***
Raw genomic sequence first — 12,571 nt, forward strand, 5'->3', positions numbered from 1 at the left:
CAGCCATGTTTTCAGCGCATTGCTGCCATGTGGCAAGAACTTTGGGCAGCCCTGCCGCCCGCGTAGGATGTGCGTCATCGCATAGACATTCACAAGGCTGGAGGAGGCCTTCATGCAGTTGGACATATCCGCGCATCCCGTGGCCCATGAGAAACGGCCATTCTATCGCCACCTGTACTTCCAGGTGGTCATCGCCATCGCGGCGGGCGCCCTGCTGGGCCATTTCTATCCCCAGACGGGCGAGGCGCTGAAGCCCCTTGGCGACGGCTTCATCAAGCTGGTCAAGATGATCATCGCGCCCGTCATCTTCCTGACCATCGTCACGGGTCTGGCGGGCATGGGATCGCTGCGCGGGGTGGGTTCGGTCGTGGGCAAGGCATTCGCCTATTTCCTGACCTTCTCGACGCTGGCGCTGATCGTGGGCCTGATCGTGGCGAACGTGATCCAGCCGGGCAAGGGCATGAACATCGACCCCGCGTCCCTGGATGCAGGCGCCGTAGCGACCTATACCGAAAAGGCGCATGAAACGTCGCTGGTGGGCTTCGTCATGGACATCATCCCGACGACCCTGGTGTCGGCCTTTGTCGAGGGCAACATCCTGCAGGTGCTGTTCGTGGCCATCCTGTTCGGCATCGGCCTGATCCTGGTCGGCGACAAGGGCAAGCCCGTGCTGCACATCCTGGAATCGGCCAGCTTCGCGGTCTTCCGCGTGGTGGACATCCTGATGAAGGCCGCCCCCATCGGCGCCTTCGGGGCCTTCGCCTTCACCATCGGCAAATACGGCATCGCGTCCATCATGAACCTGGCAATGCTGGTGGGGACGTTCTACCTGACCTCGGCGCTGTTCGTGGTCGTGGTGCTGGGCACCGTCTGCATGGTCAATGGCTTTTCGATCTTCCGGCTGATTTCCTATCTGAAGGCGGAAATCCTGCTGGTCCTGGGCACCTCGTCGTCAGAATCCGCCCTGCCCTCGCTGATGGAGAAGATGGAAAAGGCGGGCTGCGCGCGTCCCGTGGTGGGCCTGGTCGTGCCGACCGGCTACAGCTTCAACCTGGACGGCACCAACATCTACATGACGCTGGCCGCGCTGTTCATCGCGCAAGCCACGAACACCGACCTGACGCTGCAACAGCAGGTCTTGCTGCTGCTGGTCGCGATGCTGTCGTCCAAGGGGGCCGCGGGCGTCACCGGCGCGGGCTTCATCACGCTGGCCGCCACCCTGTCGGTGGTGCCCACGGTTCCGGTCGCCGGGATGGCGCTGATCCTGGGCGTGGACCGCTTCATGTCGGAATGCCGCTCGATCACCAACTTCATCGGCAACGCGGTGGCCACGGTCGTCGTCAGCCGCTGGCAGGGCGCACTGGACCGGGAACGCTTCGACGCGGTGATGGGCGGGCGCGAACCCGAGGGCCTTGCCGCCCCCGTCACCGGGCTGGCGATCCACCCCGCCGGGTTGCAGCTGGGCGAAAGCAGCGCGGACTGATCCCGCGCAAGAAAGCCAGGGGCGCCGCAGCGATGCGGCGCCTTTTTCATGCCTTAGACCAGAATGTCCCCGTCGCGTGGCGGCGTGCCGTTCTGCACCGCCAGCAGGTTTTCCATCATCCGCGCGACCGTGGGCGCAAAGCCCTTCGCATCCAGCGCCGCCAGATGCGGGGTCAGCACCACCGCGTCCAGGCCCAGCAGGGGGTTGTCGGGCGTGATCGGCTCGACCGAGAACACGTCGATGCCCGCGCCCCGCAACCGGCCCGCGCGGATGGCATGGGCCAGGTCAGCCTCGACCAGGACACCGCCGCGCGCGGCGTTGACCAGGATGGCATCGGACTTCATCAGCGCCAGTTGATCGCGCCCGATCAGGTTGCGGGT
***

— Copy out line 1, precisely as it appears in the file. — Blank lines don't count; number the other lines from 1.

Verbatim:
Raw genomic sequence first — 12,571 nt, forward strand, 5'->3', positions numbered from 1 at the left: